Most statement alerts are simple one liners asking the user to do all the work: login, find the right tab, click on the correct button, and so on. Discover, on the other hand, positions key summary information right within the body of the email: statement end date, statement balance, credit available, minimum payment due, and due date. The company includes a button to view the statement at the top, but somewhat buries the payment link near the bottom. Analysis: This is one of the better (maybe best) statement-available message I get from the major brands. But it could still be improved

Read more 

 

New Technologies Are Coming for Unbanked, Underbanked

*This post originally appeared on MyBankTracker

In the past year, countless prepaid cards have flooded the nation to target the large portion of the American population that is either unbanked or underbanked. Acknowledging that the market for these alternative financial products is rapidly growing, more tech companies are catering to this group of consumers.

According to a recent survey by the FDIC, in 2011, 8.2 percent of U.S. households do not have bank accounts, up from 7.6 percent in 2009. And 20.1 percent of U.S. households have bank accounts, but rely on alternative channels for financial services (e.g., check-cashing, payday loans and money orders), up from 18.2 percent in 2009.

Even traditional banks have jumped on the bandwagon to compete against non-bank prepaid-card companies and get a piece of the prepaid-card market.

Last fall, Regions Bank started rolling out asuite of products and services that included a prepaid card and check-cashing and Western Union services. In July, Chase, the largest bank in the country, launched the Liquid prepaid card that does almost everything that a regular Chase checking account can do.

“As banks have steadily inflated the cost of banking, more and more depositors are seeking substitutes for bank accounts with escalating costs, high minimum balances and surprise fees,” said Jim Wells, president of Wellspring Consulting, a firm that specializes in solutions for the unbanked and underbanked.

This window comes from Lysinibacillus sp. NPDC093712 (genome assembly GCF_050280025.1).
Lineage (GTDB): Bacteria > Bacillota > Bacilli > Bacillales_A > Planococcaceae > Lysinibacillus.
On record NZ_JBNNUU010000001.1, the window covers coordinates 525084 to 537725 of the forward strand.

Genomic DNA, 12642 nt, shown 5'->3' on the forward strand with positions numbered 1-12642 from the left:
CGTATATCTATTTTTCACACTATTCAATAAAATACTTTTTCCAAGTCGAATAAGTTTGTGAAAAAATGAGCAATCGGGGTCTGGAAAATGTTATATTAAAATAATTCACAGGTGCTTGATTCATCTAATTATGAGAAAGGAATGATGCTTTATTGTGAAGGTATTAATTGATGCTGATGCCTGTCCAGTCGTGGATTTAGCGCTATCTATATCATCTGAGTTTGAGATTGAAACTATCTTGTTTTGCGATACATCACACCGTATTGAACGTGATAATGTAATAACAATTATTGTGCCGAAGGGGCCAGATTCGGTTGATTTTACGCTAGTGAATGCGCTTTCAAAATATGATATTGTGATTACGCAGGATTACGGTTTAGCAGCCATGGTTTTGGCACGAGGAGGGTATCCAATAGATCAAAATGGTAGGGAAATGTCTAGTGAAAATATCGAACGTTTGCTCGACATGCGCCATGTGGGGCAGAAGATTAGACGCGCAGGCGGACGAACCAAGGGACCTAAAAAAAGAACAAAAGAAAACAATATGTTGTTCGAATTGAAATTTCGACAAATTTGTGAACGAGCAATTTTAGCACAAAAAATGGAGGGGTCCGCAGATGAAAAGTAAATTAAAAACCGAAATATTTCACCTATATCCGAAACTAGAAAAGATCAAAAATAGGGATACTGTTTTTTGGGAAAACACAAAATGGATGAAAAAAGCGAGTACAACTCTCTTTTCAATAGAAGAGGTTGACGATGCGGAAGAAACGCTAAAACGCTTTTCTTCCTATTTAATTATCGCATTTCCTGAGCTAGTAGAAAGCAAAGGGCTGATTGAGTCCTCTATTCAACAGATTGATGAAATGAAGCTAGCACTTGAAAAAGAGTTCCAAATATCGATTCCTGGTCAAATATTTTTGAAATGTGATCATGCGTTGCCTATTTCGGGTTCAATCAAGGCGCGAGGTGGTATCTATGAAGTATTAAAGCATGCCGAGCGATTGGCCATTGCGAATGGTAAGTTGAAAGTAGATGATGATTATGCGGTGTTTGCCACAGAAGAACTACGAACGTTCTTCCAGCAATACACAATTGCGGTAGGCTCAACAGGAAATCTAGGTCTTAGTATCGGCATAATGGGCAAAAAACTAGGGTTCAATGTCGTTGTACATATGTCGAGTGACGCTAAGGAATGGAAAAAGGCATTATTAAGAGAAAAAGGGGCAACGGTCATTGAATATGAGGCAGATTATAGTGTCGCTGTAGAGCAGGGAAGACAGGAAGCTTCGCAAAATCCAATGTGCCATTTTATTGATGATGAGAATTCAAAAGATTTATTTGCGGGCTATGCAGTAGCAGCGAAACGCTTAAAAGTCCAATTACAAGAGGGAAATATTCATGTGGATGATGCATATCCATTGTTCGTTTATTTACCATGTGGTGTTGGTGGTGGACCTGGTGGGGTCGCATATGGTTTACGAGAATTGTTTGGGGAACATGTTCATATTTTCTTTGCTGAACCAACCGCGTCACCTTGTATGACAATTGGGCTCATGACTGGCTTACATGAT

But, with the proliferation of financial technology, the focus is shifting to serving the unbanked and underbanked through mobile devices.

Last week, at a Finovate conference, two companies demonstrated their versions of a mobile wallet for the unbanked or underbanked consumer.

The CAT (Cash and Transact) mobile wallet, by Emida, is an app that is based solely on the consumer’s smartphone. Through participating retailers, users can refill their CAT accounts with cash (for a convenience fee of $1.50). Then, they can use the funds to pay for purchases through the app.

The Flip mobile wallet, from PreCash, is an app that allows users to perform instant mobile check deposit and make expedited bill payments — two services that were never before available on a prepaid card account.

“Although these mobile-enabled, prepaid card-based accounts are attractive to far more than just low-income consumers, one key to success will be in making the services available via even the simplest of mobile devices,” said Wells.

In countries where financial institutions are hard to come by, mobile devices are the preferred channel for financial transactions. For example, more than 17 million mobile subscribers in Kenya use a mobile-phone-based money transfer service called M-Pesa, which enables users to deposit and withdraw money, pay bills, buy phone minutes and send money to bank accounts or other users.

In the U.S., the decreasing cost of smartphones may make it seem like everyone has a smartphone — but non-smartphones are still the most common mobile devices among the low-income population.

According to the Federal Reserve, 64 percent of the unbanked have access to a mobile phone (18 percent have a smartphone) while 91 percent of the underbanked have access to a mobile phone (57 percent have a smartphone).

Regardless of the types of mobile devices, the demand for alternative financial products and services is there.

And, history tells us that unbanked and underbanked consumers could be the users of the next wave of financial innovation.

In last year’s fall Finovate conference, card-linked offers made regular appearances on stage. Since then, card-linked offers became more available to bank customers. Bank of America, Capital One, American Express and many other financial institutions began providing card-linked deals.

Considering that the conference offers a good idea of what products and services we’ll see in the near future, it wouldn’t be a surprise to find that, by this time next year, there are more prepaid card accounts and other financial services that live on mobile devices.

 What are you offering your customers? Let us know in the comments below!